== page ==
Recommendation on directors' remuneration - briefing
The European Commission has adopted a Recommendation on the regime for the remuneration of directors of listed companies, complementing previous Recommendations 2004/913/EC and 2005/162/EC. The Commission says that an appropriate remuneration policy should ensure pay for performance and stimulate directors to ensure the medium and long term sustainability of the company. The existing Directors' remuneration Recommendation is based on the idea of pay for performance through disclosure of the remuneration policy. The new Recommendation will give further guidance on achieving this by setting out best practices for the design of an appropriate remuneration policy. To this end, it focuses on certain aspects of the structure of directors' remuneration and the process of determining directors' remuneration, including shareholder supervision. The Commission has also adopted a Recommendation on remuneration policy in the financial services sector.
Recommendation on remuneration in financial services sector - briefing
The European Commission has adopted a Recommendation on remuneration in the financial services sector. It recommends that EU Member States ensure that financial institutions have remuneration policies for risk-taking staff that are consistent with and promote sound and effective risk-management. The Recommendation sets out guidelines on the structure of pay, on the process of design and implementation of remuneration policies and on the role of supervisory authorities in the review of remuneration policies of financial institutions. The Commission has also adopted a Recommendation on directors' pay.
Directive on Alternative Investment Fund Managers (AIFMs) - briefing
The European Commission has proposed a Directive on Alternative Investment Fund Managers (AIFM). The proposed Directive forms part of the European Commission's response to the financial crisis, as set out in the Communication on Driving European Recovery. It aims to create a comprehensive and effective regulatory and supervisory framework for AIFM in the European Union. AIFM, which include the managers of hedge funds and private equity funds, managed around EUR 2 trillion in assets at the end of 2008. This is the first attempt in any jurisdiction to create a comprehensive framework for the direct regulation and supervision in the alternative fund industry. The proposal now passes to the European Parliament and Council for consideration.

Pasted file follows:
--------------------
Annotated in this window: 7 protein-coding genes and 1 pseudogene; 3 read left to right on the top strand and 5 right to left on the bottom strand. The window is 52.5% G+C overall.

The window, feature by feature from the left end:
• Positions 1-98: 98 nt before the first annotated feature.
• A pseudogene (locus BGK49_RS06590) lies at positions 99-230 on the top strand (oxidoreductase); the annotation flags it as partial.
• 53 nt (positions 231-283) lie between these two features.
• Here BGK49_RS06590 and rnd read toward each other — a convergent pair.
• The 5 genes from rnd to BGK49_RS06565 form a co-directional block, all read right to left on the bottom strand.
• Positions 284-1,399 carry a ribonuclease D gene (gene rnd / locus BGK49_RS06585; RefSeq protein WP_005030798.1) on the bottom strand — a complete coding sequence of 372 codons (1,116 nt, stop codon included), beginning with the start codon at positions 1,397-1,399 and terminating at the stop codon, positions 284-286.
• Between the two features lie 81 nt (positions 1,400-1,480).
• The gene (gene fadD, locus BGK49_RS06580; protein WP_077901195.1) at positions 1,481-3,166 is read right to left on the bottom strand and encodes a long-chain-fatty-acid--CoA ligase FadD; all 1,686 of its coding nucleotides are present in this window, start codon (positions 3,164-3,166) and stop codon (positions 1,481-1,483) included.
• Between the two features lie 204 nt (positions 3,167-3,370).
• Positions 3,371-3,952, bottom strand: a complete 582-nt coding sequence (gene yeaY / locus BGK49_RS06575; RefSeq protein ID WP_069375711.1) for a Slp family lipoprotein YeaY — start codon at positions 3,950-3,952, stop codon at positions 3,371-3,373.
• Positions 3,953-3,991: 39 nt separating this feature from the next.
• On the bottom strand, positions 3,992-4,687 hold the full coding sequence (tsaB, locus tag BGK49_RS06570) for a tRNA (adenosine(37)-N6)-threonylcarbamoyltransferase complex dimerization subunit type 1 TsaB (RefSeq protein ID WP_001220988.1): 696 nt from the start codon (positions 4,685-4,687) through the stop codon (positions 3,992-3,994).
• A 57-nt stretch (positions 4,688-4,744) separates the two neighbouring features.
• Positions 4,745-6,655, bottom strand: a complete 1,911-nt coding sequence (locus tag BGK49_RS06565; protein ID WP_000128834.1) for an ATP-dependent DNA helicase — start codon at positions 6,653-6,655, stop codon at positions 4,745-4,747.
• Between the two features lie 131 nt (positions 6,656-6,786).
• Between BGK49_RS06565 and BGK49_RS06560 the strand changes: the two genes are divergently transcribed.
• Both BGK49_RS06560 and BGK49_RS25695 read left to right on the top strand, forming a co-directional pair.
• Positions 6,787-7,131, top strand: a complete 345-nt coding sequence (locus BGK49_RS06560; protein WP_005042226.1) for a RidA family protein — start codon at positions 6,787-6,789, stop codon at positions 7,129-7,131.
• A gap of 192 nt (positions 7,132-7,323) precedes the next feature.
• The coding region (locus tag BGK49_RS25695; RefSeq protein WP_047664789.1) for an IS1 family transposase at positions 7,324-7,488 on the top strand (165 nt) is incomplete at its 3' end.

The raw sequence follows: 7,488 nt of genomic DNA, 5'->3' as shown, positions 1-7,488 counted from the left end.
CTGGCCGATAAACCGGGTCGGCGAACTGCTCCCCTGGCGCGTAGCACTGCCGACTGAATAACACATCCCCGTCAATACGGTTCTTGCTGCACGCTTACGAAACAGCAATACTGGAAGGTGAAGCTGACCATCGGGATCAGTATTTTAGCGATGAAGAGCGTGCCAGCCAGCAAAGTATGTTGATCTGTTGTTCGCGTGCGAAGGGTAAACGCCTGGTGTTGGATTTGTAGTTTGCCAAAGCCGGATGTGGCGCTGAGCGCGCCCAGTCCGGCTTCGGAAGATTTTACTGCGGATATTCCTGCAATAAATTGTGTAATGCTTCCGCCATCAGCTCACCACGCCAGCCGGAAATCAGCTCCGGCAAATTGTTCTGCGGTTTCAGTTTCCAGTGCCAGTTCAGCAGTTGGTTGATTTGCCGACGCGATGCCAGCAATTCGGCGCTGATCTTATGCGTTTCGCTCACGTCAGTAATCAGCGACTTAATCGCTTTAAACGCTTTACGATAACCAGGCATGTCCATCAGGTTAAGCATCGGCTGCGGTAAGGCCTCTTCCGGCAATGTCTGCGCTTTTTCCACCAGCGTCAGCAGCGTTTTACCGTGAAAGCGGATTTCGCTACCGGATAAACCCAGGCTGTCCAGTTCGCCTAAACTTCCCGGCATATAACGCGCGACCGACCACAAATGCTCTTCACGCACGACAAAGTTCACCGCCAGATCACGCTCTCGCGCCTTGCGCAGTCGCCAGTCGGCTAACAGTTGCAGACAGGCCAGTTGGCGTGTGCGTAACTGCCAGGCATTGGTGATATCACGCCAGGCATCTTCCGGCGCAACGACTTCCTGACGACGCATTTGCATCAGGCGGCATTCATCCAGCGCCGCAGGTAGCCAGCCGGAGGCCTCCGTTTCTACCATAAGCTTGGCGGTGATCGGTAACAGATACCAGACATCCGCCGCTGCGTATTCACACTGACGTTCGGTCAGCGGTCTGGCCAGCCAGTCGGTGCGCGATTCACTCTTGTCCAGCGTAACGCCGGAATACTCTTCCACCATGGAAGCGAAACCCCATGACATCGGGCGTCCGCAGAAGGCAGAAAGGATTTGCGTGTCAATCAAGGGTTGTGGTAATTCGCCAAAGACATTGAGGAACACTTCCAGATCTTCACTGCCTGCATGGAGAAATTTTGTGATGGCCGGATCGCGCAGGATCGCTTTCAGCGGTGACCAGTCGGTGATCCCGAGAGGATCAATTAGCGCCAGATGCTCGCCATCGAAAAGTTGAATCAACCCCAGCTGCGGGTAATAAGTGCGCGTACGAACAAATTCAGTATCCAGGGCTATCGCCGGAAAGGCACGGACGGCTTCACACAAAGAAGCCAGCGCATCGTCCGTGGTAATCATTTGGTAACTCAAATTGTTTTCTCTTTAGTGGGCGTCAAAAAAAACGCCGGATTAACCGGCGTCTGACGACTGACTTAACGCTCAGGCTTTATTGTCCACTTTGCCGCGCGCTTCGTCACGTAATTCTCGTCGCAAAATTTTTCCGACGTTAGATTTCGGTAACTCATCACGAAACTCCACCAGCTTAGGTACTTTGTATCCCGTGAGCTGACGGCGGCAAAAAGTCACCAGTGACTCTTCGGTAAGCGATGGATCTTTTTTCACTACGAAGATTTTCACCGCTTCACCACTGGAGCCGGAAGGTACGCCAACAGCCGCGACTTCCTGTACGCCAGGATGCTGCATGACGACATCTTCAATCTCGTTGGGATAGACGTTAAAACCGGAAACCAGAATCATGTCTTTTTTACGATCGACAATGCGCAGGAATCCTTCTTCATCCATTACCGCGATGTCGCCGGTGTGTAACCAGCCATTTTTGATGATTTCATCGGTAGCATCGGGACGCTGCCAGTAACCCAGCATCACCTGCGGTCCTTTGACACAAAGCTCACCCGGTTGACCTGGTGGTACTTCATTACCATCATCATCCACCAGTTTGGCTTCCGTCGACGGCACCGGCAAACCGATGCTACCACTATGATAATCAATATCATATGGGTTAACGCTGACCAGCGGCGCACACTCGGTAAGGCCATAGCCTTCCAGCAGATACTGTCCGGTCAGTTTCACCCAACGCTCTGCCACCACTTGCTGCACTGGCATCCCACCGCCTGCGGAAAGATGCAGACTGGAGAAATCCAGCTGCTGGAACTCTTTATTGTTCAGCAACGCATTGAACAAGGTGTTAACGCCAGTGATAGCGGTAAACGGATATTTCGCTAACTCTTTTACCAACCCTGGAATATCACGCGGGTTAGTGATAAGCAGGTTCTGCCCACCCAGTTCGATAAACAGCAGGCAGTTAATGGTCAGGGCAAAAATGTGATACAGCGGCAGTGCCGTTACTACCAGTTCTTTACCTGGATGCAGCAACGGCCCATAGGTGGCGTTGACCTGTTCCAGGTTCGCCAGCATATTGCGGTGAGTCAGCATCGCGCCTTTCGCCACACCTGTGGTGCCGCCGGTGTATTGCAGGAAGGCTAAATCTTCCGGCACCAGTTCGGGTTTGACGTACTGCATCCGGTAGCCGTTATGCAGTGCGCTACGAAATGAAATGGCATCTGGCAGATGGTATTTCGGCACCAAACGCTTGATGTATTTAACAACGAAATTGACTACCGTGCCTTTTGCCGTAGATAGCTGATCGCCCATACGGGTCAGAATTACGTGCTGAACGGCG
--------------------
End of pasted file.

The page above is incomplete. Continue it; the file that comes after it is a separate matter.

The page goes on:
E-money and cross-border payments - briefing
The European Parliament on 24 April adopted two legislative proposals revising the current rules governing cross-border payments and the conditions for issuing electronic money in the EU. Both legal texts will now be forwarded to the EU Council for final adoption. The new Regulation on cross-border payments will apply as from 1st November 2009, the final deadline for the transposition of the Payment Services Directive. As for the new E-Money Directive, the Member States should transpose the Directive by 2011 at the latest into national law.
EUR 866m European Investment Bank loans for cleaner cars - briefing
The European Investment Bank’s Board of Directors has approved loans to European-based car makers worth a total of EUR 866m to help design and build cleaner cars with lower CO2 emissions.
Financial Reporting: burden reduction for micro-entities - briefing
The European Commission has put forward a new proposal which would allow EU Member States to completely abolish financial reporting obligations for the EU's smallest companies. In a deteriorating economic climate, the new rules are designed to alleviate the regulatory burden on micro entities. The aggregate administrative burden reduction potential is estimated at around EUR 6.3 billion. The proposal, which was flagged in the European Economic Recovery Plan in November 2008, now passes to the European Parliament and the Council of Ministers for consideration.
EU support to fight the crisis in the automotive sector
The European automotive sector, with 12 million jobs depending on this strategic industry, has been hit particularly hard by the current economic crisis with new registrations down by 20 per cent and gloomy expectations for 2009. Due to its close links to other sectors and the wide spread of supply industry and vehicle trade, the negative economic effects reaches out to millions of employees in all EU Member States. In today's communication, the European Commission defends a proactive stance to support industry in their efforts to withstand the crisis, soften negative effects and ensure long-term competitiveness. Building on the European Economic Recovery Plan of 2008, it sets various measures to improve access to credit, to clarify the rules for granting state aid in the particular circumstances, to boost the demand for new vehicles through coordinated national action, to minimise social costs and retain the skilled workforce and to defend fair competition in open markets. The Commission suggests a new partnership with industry, trade unions and EU Member States in the context of the CARS 21 process to accompany the common crisis response.